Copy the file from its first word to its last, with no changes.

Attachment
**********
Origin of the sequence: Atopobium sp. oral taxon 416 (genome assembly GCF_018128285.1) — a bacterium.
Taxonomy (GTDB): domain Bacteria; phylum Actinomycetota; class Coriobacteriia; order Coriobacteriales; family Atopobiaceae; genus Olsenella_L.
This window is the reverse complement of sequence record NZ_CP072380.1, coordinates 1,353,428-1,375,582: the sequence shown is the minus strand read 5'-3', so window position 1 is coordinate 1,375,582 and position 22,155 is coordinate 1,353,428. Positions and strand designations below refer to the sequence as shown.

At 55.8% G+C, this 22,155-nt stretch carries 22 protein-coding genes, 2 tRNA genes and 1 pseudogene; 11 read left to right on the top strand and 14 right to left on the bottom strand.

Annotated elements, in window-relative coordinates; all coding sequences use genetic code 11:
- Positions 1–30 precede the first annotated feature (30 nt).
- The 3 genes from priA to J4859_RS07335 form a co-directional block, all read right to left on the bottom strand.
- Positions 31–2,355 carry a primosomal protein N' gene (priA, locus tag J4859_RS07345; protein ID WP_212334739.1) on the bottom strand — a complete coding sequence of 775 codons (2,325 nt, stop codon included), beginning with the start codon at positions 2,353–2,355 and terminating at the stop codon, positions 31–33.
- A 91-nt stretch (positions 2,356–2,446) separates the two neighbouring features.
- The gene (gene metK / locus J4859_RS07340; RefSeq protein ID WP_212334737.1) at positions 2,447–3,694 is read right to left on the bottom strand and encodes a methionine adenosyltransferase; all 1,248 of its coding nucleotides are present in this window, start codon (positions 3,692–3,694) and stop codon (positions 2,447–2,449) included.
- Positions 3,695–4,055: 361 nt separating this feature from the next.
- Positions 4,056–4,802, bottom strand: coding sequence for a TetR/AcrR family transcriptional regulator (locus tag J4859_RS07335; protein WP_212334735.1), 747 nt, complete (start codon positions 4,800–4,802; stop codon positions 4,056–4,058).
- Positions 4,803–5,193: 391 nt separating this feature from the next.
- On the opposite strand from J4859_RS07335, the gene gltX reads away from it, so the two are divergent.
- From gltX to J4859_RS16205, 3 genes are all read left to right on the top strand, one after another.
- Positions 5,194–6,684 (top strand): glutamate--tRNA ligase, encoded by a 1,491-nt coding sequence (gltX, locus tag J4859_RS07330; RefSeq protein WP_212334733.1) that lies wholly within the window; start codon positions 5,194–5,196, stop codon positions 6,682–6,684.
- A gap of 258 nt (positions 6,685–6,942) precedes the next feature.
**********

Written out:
Origin of the sequence: Atopobium sp. oral taxon 416 (genome assembly GCF_018128285.1) — a bacterium.
Taxonomy (GTDB): domain Bacteria; phylum Actinomycetota; class Coriobacteriia; order Coriobacteriales; family Atopobiaceae; genus Olsenella_L.
This window is the reverse complement of sequence record NZ_CP072380.1, coordinates 1,353,428-1,375,582: the sequence shown is the minus strand read 5'-3', so window position 1 is coordinate 1,375,582 and position 22,155 is coordinate 1,353,428. Positions and strand designations below refer to the sequence as shown.

At 55.8% G+C, this 22,155-nt stretch carries 22 protein-coding genes, 2 tRNA genes and 1 pseudogene; 11 read left to right on the top strand and 14 right to left on the bottom strand.

Annotated elements, in window-relative coordinates; all coding sequences use genetic code 11:
- Positions 1–30 precede the first annotated feature (30 nt).
- The 3 genes from priA to J4859_RS07335 form a co-directional block, all read right to left on the bottom strand.
- Positions 31–2,355 carry a primosomal protein N' gene (priA, locus tag J4859_RS07345; protein ID WP_212334739.1) on the bottom strand — a complete coding sequence of 775 codons (2,325 nt, stop codon included), beginning with the start codon at positions 2,353–2,355 and terminating at the stop codon, positions 31–33.
- A 91-nt stretch (positions 2,356–2,446) separates the two neighbouring features.
- The gene (gene metK / locus J4859_RS07340; RefSeq protein ID WP_212334737.1) at positions 2,447–3,694 is read right to left on the bottom strand and encodes a methionine adenosyltransferase; all 1,248 of its coding nucleotides are present in this window, start codon (positions 3,692–3,694) and stop codon (positions 2,447–2,449) included.
- Positions 3,695–4,055: 361 nt separating this feature from the next.
- Positions 4,056–4,802, bottom strand: coding sequence for a TetR/AcrR family transcriptional regulator (locus tag J4859_RS07335; protein WP_212334735.1), 747 nt, complete (start codon positions 4,800–4,802; stop codon positions 4,056–4,058).
- Positions 4,803–5,193: 391 nt separating this feature from the next.
- On the opposite strand from J4859_RS07335, the gene gltX reads away from it, so the two are divergent.
- From gltX to J4859_RS16205, 3 genes are all read left to right on the top strand, one after another.
- Positions 5,194–6,684 (top strand): glutamate--tRNA ligase, encoded by a 1,491-nt coding sequence (gltX, locus tag J4859_RS07330; RefSeq protein WP_212334733.1) that lies wholly within the window; start codon positions 5,194–5,196, stop codon positions 6,682–6,684.
- A gap of 258 nt (positions 6,685–6,942) precedes the next feature.